Aug 31 - Japanese retailer Uniqlo launches a hiring campaign in the U.S. amid signs corporations are cutting fewer jobs, but private job creation slowed for a second month in a row. Jill Bennett reports.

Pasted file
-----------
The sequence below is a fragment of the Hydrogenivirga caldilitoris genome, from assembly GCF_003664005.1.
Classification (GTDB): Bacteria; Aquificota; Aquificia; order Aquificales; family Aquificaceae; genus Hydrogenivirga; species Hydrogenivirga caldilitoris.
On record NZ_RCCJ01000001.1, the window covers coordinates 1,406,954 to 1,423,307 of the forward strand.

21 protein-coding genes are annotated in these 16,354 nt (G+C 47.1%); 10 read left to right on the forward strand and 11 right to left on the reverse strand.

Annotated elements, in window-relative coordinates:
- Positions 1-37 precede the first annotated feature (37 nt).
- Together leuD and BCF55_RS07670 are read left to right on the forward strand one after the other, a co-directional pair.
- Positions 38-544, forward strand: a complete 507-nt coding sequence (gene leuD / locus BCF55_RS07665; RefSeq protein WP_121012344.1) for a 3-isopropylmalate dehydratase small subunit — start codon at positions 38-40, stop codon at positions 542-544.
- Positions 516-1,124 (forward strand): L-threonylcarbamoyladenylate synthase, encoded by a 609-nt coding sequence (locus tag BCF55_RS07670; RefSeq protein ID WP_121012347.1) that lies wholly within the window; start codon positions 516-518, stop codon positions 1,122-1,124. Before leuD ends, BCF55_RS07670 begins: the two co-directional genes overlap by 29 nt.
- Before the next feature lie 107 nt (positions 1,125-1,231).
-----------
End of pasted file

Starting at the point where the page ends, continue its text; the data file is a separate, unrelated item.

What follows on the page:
Frustrated job hunters, including David Whitley, turned out in force when retailer Uniqlo announced plans to add up to 12-hundred jobs in New York City. Whitley, who worked in bookkeeping and payroll is hoping to land a job as a store manager. DAVID WHITLEY, JOB HUNTER, MANHATTAN (ENGLISH) SAYING: "In looking for a job you try to be flexible and also you try to see what other avenues are open to you". LaKeisha Morgan has been looking for a retail job for nearly 6 months and is hoping for a job in the stock room at one of Uniqlo's 2 planned stores opening in Manhattan in October. SOUNDBITE: LAKEISHA MORGAN, JOB HUNTER, THE BRONX (ENGLISH) SAYING: "I know I can definitely grow at this company and I like the clothes and things the styles so I think I'll definitely be a good fit for this company." It is the Japanese-based retailer's first job fair in the U.S. - and it is focused on finding candidates who offer great customer service - from the first handshake. Sandy Wang, HR Generalist, Uniqlo USA: SOUNDBITE; SANDY WANG, HR GENERALIST, UNIQLO USA (ENGLISH) SAYING: "We get inundated with a lot of inquiries about when can I start? How do I apply? So we are actually at a very fortunate position, but again we want to choose the best of the best to help our business and to build the brand in the US." Uniqlo is putting out the help wanted sign at a time when the job market is stumbling. A report from payroll processor ADP shows private hiring slowed for the second consecutive month in August. Meanwhile, a separate survey from Challenger, Gray and Christmas showed job cut announcements were up sharply from a year ago, but down for the first time in four months. Those reports come ahead of President Obama's new jobs recovery plan to be released next week. And the Labor Department's monthly jobs report is due Friday. The job crunch puts employers such as Uniqlo in the enviable position of fulfilling their goal of hiring "the best of the best", maybe that includes David Whitley who made it to round two in the interview process. Jill Bennett, Reuters